Why did InterlockedIncrement/Decrement only return the sign of the result?


If you read the fine print of the InterlockedIncrement and InterlockedDecrement functions, you'll see that on Windows NT 3.51 and earlier and on Windows 95, the return value only matches the sign of the result of the increment or decrement. Why is that?

The 80386 instruction set supports interlocked increment and decrement, but the result of the increment/decrement operation is not returned. Only the flags are updated by the operation. As a result, the only information you get back from the CPU about the result of the operation is whether it was zero, positive, or negative. (Okay, you also get some obscure information like whether there were an even or odd number of 1 bits in the result, but that's hardly useful nowadays.)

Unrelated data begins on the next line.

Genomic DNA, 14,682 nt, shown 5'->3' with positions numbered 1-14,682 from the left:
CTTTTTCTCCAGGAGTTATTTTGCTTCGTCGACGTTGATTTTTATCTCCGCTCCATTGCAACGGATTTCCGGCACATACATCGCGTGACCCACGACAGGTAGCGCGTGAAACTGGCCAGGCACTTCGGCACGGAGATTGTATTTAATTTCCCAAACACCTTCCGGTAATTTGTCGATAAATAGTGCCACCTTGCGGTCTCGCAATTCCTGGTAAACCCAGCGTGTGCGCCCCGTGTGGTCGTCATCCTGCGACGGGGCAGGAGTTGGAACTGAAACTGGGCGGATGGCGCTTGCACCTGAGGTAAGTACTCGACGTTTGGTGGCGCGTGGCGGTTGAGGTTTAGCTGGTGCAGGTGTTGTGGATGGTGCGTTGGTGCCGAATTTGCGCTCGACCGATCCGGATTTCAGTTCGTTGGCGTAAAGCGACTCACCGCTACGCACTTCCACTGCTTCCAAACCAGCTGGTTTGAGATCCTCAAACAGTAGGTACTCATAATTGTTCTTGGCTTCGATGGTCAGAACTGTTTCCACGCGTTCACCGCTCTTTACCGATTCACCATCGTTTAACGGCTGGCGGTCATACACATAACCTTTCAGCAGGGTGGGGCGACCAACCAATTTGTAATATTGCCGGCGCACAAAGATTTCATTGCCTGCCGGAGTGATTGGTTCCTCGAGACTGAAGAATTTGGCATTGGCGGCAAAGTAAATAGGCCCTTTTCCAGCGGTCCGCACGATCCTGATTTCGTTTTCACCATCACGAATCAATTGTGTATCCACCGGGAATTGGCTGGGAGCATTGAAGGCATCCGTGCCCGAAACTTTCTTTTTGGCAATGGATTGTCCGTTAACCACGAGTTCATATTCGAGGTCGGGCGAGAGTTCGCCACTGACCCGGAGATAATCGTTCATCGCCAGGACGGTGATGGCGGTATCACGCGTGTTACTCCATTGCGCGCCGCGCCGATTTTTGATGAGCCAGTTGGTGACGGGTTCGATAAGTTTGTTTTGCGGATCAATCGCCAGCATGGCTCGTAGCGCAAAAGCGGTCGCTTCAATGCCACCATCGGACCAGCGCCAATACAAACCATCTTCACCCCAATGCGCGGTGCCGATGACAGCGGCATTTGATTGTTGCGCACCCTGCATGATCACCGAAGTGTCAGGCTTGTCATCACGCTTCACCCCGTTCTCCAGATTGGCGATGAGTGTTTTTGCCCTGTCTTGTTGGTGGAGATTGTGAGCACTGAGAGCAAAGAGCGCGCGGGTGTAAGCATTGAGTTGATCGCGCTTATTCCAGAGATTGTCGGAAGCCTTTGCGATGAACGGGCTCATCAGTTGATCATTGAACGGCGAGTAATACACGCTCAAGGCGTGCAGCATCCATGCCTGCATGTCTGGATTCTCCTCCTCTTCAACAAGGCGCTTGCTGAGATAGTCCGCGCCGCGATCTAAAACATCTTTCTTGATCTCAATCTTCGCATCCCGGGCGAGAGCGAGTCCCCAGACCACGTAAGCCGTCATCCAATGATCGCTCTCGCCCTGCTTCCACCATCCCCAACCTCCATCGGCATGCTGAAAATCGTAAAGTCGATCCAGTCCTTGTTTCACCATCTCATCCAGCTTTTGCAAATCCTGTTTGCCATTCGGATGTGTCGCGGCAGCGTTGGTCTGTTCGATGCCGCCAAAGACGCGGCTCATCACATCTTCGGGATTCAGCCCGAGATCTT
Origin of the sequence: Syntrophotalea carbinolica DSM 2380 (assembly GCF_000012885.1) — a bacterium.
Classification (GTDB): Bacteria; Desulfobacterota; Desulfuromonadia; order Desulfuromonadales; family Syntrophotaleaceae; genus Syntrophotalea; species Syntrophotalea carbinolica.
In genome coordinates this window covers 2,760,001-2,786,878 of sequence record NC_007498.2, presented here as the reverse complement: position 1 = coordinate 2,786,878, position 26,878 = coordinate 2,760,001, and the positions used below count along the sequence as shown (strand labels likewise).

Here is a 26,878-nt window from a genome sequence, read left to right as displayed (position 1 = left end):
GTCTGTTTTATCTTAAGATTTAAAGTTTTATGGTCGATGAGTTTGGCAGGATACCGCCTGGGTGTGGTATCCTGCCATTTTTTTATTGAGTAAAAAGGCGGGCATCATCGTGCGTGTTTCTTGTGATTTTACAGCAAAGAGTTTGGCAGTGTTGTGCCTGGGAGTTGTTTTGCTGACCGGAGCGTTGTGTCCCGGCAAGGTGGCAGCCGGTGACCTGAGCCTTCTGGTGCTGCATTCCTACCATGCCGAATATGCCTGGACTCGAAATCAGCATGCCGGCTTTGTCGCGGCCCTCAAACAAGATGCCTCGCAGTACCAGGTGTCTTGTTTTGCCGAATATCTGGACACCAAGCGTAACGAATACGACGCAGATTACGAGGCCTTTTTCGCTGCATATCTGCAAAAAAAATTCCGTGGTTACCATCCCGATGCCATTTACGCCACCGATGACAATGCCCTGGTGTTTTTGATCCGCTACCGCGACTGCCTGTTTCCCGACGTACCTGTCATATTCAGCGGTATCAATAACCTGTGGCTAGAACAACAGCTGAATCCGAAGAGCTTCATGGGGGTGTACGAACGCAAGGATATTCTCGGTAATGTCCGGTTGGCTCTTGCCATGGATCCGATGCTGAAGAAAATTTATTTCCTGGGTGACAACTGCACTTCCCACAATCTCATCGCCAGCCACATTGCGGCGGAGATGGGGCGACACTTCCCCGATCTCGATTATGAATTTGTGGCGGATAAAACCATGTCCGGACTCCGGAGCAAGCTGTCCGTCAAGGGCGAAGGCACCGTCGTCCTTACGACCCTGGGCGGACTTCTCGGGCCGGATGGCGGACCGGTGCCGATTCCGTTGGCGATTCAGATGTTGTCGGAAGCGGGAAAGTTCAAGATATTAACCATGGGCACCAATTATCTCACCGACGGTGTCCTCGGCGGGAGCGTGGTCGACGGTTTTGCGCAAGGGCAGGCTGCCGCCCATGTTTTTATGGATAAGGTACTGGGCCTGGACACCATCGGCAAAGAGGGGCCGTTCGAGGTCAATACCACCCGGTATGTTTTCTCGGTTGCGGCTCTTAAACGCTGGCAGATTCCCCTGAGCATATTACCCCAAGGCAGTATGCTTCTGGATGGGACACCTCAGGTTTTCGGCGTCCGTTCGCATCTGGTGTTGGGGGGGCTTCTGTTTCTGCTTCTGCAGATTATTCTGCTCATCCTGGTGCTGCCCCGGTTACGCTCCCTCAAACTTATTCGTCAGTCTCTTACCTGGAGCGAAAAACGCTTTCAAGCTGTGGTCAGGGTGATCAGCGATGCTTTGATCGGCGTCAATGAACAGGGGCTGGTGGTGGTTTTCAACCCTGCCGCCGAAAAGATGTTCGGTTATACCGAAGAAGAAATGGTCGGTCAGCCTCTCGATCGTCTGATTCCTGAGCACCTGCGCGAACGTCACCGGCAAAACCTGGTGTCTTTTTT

Since those operating systems supported the 80386 processor, their implementations of the InterlockedIncrement and InterlockedDecrement functions were limited by the capabilities of the processor.

The 80486 introduced the XADD instruction which returns the original value of the operand. With this additional information, it now becomes possible to return the result of the operation exactly.

Windows NT 4 dropped support for the 80386 processor, requiring a minimum of an 80486, so it could take advantage of this instruction. Windows 98 still had to support the 80386, so it couldn't.

So how did Windows 98 manage to implement an operation that was not supported by the CPU?